I lived in St. Petersburg, Florida, for six years in the 70s.  It was there that I discovered that fine shell beach mixed with water contained the perfect properties for erecting four-foot towers of sand.  Sand castle construction is one of my passions.  I find it deeply satisfying at several levels.

In this blog, you’ll note my joy at shifting scales.  I travel biological evolution, societal transformation & political activism, ontogeny and personal change, observing the connections and correlations that emerge along the way.  This traveling is how I have fun.  Herman Hesse called something like this, the glass bead game.

I don’t imagine there has been a better period in history to watch the dynamic of change or transformation than this era that we’re living in.  Interesting times have ended.  Astonishing times are here.

Fascinated by evolution and transformation, I find myself in the web development profession.  Attracted to the crest of the wave of change, I am a social change/political activist.  I feel lucky to be living now when vast, raw patterns of creation are exposed and seemingly different disciplines or studies (biology, society, ontogeny, the self) are revealed to be playing the same melody in different scales.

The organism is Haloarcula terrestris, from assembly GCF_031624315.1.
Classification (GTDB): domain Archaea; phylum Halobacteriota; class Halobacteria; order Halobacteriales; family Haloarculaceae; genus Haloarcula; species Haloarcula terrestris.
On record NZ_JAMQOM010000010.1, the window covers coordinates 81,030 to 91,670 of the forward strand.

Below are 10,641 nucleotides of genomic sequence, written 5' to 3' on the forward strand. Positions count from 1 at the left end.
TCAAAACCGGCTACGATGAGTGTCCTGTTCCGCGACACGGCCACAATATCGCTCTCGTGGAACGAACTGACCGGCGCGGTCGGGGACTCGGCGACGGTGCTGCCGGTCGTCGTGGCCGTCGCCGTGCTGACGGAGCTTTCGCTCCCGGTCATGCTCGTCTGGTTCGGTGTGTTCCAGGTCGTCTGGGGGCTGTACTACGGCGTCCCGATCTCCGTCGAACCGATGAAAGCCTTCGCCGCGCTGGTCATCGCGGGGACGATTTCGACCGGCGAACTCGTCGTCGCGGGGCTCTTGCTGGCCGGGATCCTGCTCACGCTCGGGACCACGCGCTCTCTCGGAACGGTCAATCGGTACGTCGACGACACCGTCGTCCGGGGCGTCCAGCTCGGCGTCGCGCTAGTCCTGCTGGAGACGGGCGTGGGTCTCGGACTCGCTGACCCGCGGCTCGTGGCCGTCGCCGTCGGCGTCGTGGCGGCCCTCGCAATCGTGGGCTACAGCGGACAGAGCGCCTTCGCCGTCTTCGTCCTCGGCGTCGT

Because I play in the sand when I go on vacation, we choose beaches made of fine-grain shell.  Myrtle Beach and Pensacola are perhaps the two best I know.  St. Petersburg Beach is outstanding.  Wherever you go, bring or find children.  Without children, this might become exercise, not play.

If there are children around, they’ll find you.  When they linger, invite them in.

I begin by digging, sometimes for hours.  This initial hole is beyond high tide, so sometimes it is a couple feet before I reach water.  This first stretch is the hardest.  My nails and fingers are sometimes pretty sore by the time I reach water.  Reaching water, I only dig through sand while beneath the waterline, parallel to the surface.  Here it is soft and cool. Eventually, sand caves in above me.  I haul it out and continue digging below the waterline.

By the time I’ve dug a hole big enough to crawl inside, children have arrived.  My hole goal is often a circle or moat, 10 or 15 feet in diameter.  Sometimes I dig a straight line or chasm.  I don’t usually dig it all at once.  Once the children start arriving, I stop and build a tower or two to provide a hint of coming attractions.  One tower is often all it takes to seal the deal and get assistants for the day.

And the play begins.  I estimate one hour is equal to about 200 years.  Civilizations crumble in a day.  Toddlers like giant Cyclops destroy with no awareness of repercussions.  The girls lament.  Little boys leap to rescue towers still left standing.  Dogs charge in, tails wagging, children screaming, more towers fall.  Society is forced to rebuild once again.

Building sandcastles, I am accompanied by several ages of me, inside myself.  I watch the many ages of children relating from their varying ontological perspectives.  I watch civilizations rising and falling hourly.  I play with time.  I play with children.  I play at play.


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